Many of my Mother Mary statues are the well-known image of Our Lady with hands downwards and gentle expression. How we have grown to know and love the image of the soft Mother aspect of Mary. In recent times we are uncovering the aspects of the lost gospels and the covered up iconography of a strong resilient Mary. Today in this world of challenging changes we find ourselves confused and looking for a consoling figure and at the same time a determined comforter that is in all honesty the kind of Mother we need right now.
In this time of homestead living I find the time to read more of Mary and the renewed relationships with books such as The Way of The Rose (Clark and Finn 2019. A delectable book for the modern Marian devotee and a new vision of Her role in Our World at present. I invite you to read this one!
So back to the image of my statues, I have more Mary’s than I thought! The curiosity now has me gripped as to the image we see in our minds eye of the Mother. The women of the cross and their roles and characters are certainly women of courage and strength and did we ever need a strong feminine to lead us by the hand, but now.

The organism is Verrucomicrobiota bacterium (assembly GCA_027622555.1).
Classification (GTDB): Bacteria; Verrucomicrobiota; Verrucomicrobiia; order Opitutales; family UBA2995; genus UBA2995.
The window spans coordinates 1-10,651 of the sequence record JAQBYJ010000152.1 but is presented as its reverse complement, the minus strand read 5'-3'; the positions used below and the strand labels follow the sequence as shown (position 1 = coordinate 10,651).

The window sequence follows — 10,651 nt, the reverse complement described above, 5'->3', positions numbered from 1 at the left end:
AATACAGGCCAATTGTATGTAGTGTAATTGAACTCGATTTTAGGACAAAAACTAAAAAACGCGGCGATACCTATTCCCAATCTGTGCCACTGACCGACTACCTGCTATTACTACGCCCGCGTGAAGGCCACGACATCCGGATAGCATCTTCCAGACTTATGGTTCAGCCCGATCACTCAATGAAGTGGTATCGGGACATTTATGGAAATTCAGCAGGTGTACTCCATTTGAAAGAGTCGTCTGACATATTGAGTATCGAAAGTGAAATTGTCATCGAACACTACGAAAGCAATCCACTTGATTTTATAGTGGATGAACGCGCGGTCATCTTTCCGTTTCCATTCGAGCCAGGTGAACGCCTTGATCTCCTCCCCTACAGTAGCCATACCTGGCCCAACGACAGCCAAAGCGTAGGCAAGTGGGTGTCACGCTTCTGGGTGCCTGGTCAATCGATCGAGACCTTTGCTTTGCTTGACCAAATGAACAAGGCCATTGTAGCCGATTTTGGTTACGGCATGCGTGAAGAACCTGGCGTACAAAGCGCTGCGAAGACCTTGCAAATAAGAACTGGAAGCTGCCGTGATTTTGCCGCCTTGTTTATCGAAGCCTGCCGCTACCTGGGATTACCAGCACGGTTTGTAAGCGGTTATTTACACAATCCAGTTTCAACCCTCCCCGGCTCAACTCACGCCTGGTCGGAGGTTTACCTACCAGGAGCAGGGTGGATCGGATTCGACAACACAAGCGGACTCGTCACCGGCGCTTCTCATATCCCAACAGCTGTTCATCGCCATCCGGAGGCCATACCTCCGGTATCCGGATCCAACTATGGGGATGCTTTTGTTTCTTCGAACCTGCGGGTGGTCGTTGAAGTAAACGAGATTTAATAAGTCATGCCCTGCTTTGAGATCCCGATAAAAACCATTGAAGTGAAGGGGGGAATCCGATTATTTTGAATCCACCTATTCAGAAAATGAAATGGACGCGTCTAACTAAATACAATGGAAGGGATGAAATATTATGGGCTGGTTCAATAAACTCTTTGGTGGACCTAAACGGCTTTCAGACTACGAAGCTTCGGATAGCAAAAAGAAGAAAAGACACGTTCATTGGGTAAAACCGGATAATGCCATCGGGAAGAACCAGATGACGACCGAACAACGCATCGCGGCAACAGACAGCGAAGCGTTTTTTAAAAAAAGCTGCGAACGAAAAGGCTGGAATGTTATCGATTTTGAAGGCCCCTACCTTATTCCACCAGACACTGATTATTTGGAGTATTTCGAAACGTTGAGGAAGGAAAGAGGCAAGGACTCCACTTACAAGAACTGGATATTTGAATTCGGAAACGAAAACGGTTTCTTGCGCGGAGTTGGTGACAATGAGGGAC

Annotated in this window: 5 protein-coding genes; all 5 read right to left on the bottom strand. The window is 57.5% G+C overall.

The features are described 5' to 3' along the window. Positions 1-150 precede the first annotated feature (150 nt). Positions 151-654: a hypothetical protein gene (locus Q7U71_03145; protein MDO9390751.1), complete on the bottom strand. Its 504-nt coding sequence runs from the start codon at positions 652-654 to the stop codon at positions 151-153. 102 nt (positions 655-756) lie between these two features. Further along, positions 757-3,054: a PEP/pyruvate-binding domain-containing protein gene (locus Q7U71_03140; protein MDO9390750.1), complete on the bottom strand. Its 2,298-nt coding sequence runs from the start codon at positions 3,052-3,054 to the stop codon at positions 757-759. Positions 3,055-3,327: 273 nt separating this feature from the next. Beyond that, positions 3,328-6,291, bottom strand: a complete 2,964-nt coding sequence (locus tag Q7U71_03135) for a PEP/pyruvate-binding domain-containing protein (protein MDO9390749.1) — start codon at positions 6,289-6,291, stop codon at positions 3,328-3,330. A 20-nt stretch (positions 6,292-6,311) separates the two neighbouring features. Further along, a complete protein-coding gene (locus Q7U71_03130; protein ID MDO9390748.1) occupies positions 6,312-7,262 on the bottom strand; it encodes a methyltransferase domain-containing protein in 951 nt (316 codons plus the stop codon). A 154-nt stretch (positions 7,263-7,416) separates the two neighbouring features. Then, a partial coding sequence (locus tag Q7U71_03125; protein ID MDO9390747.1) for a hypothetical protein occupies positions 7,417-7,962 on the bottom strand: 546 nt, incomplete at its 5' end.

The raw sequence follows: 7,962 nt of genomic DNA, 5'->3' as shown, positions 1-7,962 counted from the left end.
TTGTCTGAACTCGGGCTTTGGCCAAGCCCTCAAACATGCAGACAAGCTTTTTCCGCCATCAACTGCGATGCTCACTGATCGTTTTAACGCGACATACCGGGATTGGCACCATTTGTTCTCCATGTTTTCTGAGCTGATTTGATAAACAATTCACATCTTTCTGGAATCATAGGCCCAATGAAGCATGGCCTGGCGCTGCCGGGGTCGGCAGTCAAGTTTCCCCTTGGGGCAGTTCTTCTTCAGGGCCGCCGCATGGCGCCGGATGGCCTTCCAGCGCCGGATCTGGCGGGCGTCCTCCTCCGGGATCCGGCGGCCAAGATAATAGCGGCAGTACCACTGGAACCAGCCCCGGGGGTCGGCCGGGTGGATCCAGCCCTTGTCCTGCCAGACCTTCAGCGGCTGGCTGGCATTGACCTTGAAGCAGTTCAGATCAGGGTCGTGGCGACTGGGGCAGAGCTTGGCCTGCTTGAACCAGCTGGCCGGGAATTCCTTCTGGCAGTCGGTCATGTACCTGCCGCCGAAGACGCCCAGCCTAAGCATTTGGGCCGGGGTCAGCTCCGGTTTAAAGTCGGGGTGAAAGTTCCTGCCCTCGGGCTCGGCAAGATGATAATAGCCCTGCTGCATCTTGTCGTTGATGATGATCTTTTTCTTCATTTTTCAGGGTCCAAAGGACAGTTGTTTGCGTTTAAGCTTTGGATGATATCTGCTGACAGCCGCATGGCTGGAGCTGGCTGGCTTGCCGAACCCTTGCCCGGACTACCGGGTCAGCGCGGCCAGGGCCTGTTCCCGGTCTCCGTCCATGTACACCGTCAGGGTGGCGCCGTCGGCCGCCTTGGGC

My curiosity is sparked by the iconography unearthed in the book Mary and the Early Christian Women (Kateusz 2019). In this book the early images of Mary are not the taught stature I have grown up with, that we all have been conditioned to recognise. In the early images Mary stands arms raised to the heavens (Image: Mary, Rome, Perret Catacombes). In the gospel of Bartholomew Mary says “Let us stand up in Prayer’ and the Apostles stood behind her” (p.26). This is strikingly different to the depictions we have seen time after time, circulating our imagination of the spiritual feminine over the ages. Here, hands raised, leading prayer is the Mother Mary. So when did our Mary statues change demeanour? When did our acceptance take us from the early iconography of the upstanding woman leading prayer with hands raised above her head to the hands below her waist? I am not at all critical as the imagery here is both significant. For me the strong woman of spirituality is Mary, hands raised or not, hands to the great earth beneath us or above to the heavens, both are significant and meaningful. I just wished to point out the early imagery and the change over time of Our Lady of both land and sky, sea and air, location and omnipresent.
Rabbula Gospels illumination of Mary. © Alinari Archives, Florence
Other Posts of Mary and Iconography include:
Clark and Finn (2019) The Way of the Rose: The radical path of the Divine Feminine hidden in the Rosary, Penguin Random House Publishing
Kateusz A (2019) Mary and Early Christian Women: Hidden Leadership, Palgrave MacMillan Press